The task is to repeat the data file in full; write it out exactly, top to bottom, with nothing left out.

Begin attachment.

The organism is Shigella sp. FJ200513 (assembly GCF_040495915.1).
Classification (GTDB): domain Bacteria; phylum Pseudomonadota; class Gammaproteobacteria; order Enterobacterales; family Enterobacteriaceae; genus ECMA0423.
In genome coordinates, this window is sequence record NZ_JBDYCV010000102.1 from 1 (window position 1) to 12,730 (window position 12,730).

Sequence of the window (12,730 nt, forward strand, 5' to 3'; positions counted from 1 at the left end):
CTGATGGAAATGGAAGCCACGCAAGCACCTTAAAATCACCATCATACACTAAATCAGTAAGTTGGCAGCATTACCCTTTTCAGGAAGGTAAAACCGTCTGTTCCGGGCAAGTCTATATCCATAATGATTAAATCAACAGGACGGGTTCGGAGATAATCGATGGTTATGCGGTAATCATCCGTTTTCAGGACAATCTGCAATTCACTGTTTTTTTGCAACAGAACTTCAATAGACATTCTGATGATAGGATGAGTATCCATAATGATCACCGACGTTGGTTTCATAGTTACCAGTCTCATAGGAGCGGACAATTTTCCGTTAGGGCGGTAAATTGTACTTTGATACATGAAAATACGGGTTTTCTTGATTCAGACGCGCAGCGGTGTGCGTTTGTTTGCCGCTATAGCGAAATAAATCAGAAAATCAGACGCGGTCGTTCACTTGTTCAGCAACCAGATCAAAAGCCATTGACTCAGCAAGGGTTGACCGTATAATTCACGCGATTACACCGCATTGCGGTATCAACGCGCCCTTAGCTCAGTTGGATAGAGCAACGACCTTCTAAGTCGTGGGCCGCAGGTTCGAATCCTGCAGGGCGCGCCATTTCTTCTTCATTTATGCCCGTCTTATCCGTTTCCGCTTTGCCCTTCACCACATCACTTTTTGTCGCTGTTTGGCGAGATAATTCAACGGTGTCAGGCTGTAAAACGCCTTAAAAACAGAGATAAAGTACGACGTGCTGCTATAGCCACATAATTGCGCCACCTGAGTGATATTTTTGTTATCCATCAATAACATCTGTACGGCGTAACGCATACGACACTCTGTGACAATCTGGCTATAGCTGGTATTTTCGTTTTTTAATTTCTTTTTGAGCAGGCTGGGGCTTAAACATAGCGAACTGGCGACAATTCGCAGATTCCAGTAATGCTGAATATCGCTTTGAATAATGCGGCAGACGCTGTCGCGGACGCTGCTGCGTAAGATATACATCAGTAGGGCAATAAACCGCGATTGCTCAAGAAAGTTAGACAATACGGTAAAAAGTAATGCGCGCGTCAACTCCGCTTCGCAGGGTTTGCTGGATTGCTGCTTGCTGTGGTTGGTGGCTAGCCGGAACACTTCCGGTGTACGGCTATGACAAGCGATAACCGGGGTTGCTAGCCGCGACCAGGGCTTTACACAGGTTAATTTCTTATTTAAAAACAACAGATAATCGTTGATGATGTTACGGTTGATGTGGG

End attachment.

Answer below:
The organism is Shigella sp. FJ200513 (assembly GCF_040495915.1).
Classification (GTDB): domain Bacteria; phylum Pseudomonadota; class Gammaproteobacteria; order Enterobacterales; family Enterobacteriaceae; genus ECMA0423.
In genome coordinates, this window is sequence record NZ_JBDYCV010000102.1 from 1 (window position 1) to 12,730 (window position 12,730).

Sequence of the window (12,730 nt, forward strand, 5' to 3'; positions counted from 1 at the left end):
CTGATGGAAATGGAAGCCACGCAAGCACCTTAAAATCACCATCATACACTAAATCAGTAAGTTGGCAGCATTACCCTTTTCAGGAAGGTAAAACCGTCTGTTCCGGGCAAGTCTATATCCATAATGATTAAATCAACAGGACGGGTTCGGAGATAATCGATGGTTATGCGGTAATCATCCGTTTTCAGGACAATCTGCAATTCACTGTTTTTTTGCAACAGAACTTCAATAGACATTCTGATGATAGGATGAGTATCCATAATGATCACCGACGTTGGTTTCATAGTTACCAGTCTCATAGGAGCGGACAATTTTCCGTTAGGGCGGTAAATTGTACTTTGATACATGAAAATACGGGTTTTCTTGATTCAGACGCGCAGCGGTGTGCGTTTGTTTGCCGCTATAGCGAAATAAATCAGAAAATCAGACGCGGTCGTTCACTTGTTCAGCAACCAGATCAAAAGCCATTGACTCAGCAAGGGTTGACCGTATAATTCACGCGATTACACCGCATTGCGGTATCAACGCGCCCTTAGCTCAGTTGGATAGAGCAACGACCTTCTAAGTCGTGGGCCGCAGGTTCGAATCCTGCAGGGCGCGCCATTTCTTCTTCATTTATGCCCGTCTTATCCGTTTCCGCTTTGCCCTTCACCACATCACTTTTTGTCGCTGTTTGGCGAGATAATTCAACGGTGTCAGGCTGTAAAACGCCTTAAAAACAGAGATAAAGTACGACGTGCTGCTATAGCCACATAATTGCGCCACCTGAGTGATATTTTTGTTATCCATCAATAACATCTGTACGGCGTAACGCATACGACACTCTGTGACAATCTGGCTATAGCTGGTATTTTCGTTTTTTAATTTCTTTTTGAGCAGGCTGGGGCTTAAACATAGCGAACTGGCGACAATTCGCAGATTCCAGTAATGCTGAATATCGCTTTGAATAATGCGGCAGACGCTGTCGCGGACGCTGCTGCGTAAGATATACATCAGTAGGGCAATAAACCGCGATTGCTCAAGAAAGTTAGACAATACGGTAAAAAGTAATGCGCGCGTCAACTCCGCTTCGCAGGGTTTGCTGGATTGCTGCTTGCTGTGGTTGGTGGCTAGCCGGAACACTTCCGGTGTACGGCTATGACAAGCGATAACCGGGGTTGCTAGCCGCGACCAGGGCTTTACACAGGTTAATTTCTTATTTAAAAACAACAGATAATCGTTGATGATGTTACGGTTGATGTGGG